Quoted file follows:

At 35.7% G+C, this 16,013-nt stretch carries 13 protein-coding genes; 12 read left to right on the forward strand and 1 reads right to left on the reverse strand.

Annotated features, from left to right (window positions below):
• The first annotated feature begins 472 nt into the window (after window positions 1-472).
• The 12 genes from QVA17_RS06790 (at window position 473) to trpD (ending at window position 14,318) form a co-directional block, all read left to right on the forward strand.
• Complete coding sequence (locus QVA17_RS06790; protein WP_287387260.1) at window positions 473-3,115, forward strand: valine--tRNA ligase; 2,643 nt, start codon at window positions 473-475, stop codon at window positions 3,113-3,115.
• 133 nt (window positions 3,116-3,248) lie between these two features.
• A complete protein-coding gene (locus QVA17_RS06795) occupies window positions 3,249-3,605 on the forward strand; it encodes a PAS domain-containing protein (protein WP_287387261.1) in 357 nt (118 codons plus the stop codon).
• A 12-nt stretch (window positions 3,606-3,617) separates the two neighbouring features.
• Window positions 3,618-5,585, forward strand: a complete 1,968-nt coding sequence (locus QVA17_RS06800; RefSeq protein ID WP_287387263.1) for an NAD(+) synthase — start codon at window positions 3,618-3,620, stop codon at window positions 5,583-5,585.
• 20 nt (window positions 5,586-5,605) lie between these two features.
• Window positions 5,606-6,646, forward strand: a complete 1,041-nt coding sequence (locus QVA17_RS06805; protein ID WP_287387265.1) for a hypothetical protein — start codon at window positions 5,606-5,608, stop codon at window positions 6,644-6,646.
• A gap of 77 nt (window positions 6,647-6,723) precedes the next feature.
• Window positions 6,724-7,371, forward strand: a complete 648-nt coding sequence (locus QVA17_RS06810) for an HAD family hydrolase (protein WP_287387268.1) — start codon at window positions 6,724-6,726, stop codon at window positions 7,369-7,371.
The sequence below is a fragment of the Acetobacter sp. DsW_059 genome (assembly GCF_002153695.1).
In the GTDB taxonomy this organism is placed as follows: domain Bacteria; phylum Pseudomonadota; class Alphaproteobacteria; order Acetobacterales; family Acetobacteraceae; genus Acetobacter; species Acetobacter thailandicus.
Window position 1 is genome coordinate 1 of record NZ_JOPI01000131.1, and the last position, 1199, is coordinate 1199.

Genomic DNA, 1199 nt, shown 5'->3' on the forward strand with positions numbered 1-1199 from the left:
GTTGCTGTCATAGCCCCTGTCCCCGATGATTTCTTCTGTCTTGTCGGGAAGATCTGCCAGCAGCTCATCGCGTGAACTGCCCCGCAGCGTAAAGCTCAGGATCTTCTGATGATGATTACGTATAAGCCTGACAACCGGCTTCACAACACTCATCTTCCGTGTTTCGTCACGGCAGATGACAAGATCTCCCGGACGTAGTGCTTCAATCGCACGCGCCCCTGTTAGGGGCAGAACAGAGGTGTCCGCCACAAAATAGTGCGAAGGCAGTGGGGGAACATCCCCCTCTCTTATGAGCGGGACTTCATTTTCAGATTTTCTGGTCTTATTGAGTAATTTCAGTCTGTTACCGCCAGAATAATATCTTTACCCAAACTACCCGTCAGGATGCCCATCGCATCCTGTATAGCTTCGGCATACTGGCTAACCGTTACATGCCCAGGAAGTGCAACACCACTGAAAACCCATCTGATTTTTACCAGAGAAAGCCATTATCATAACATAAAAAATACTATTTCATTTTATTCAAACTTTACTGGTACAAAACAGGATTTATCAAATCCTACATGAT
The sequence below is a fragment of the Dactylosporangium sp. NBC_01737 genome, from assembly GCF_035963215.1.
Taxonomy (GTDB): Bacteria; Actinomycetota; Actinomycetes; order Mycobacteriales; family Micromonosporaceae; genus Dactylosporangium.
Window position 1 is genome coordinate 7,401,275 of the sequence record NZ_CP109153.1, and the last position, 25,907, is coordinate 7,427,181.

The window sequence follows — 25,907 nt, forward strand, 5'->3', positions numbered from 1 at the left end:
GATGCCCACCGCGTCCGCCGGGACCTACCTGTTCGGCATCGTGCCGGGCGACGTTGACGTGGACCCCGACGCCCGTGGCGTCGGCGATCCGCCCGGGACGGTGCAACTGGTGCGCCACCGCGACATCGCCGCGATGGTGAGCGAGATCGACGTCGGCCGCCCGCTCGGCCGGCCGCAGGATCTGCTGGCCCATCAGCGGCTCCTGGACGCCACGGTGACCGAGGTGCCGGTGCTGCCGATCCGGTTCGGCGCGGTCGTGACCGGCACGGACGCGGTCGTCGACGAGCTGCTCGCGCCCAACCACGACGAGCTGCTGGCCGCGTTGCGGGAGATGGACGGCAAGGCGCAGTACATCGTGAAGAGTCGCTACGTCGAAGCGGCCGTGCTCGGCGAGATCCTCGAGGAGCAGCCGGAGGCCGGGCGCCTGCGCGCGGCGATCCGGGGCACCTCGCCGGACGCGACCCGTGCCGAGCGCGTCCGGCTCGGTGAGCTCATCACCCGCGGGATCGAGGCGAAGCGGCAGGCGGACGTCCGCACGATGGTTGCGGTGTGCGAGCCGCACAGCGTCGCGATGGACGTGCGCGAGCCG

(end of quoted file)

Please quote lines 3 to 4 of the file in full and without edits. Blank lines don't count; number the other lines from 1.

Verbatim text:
• The first annotated feature begins 472 nt into the window (after window positions 1-472).
• The 12 genes from QVA17_RS06790 (at window position 473) to trpD (ending at window position 14,318) form a co-directional block, all read left to right on the forward strand.